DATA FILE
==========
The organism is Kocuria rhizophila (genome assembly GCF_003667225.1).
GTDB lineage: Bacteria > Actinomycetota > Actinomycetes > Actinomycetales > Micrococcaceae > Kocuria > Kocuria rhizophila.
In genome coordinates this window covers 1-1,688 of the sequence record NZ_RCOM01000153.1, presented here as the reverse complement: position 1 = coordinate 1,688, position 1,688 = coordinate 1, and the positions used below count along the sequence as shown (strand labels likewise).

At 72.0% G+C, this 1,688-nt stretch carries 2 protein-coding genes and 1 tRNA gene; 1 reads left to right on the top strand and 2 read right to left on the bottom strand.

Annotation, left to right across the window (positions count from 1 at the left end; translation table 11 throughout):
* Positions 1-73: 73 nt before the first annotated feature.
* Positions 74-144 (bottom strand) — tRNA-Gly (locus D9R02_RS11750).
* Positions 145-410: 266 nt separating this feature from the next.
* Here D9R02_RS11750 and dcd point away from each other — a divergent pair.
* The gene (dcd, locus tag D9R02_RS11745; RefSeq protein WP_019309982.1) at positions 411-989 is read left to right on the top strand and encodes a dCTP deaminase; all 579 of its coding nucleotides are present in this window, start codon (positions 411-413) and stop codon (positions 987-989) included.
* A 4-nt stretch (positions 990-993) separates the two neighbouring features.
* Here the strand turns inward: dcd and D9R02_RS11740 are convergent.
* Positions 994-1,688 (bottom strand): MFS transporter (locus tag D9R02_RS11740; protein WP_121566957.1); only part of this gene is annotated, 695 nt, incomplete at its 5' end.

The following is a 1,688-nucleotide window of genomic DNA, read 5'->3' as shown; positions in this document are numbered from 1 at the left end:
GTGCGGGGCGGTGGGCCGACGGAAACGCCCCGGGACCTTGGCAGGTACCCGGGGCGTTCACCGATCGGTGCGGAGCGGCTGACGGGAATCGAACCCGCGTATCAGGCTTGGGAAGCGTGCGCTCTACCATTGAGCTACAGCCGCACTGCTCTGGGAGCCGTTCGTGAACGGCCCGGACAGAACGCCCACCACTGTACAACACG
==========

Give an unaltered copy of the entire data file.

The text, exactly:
The organism is Kocuria rhizophila (genome assembly GCF_003667225.1).
GTDB lineage: Bacteria > Actinomycetota > Actinomycetes > Actinomycetales > Micrococcaceae > Kocuria > Kocuria rhizophila.
In genome coordinates this window covers 1-1,688 of the sequence record NZ_RCOM01000153.1, presented here as the reverse complement: position 1 = coordinate 1,688, position 1,688 = coordinate 1, and the positions used below count along the sequence as shown (strand labels likewise).

At 72.0% G+C, this 1,688-nt stretch carries 2 protein-coding genes and 1 tRNA gene; 1 reads left to right on the top strand and 2 read right to left on the bottom strand.

Annotation, left to right across the window (positions count from 1 at the left end; translation table 11 throughout):
* Positions 1-73: 73 nt before the first annotated feature.
* Positions 74-144 (bottom strand) — tRNA-Gly (locus D9R02_RS11750).
* Positions 145-410: 266 nt separating this feature from the next.
* Here D9R02_RS11750 and dcd point away from each other — a divergent pair.
* The gene (dcd, locus tag D9R02_RS11745; RefSeq protein WP_019309982.1) at positions 411-989 is read left to right on the top strand and encodes a dCTP deaminase; all 579 of its coding nucleotides are present in this window, start codon (positions 411-413) and stop codon (positions 987-989) included.
* A 4-nt stretch (positions 990-993) separates the two neighbouring features.
* Here the strand turns inward: dcd and D9R02_RS11740 are convergent.
* Positions 994-1,688 (bottom strand): MFS transporter (locus tag D9R02_RS11740; protein WP_121566957.1); only part of this gene is annotated, 695 nt, incomplete at its 5' end.

The following is a 1,688-nucleotide window of genomic DNA, read 5'->3' as shown; positions in this document are numbered from 1 at the left end:
GTGCGGGGCGGTGGGCCGACGGAAACGCCCCGGGACCTTGGCAGGTACCCGGGGCGTTCACCGATCGGTGCGGAGCGGCTGACGGGAATCGAACCCGCGTATCAGGCTTGGGAAGCGTGCGCTCTACCATTGAGCTACAGCCGCACTGCTCTGGGAGCCGTTCGTGAACGGCCCGGACAGAACGCCCACCACTGTACAACACG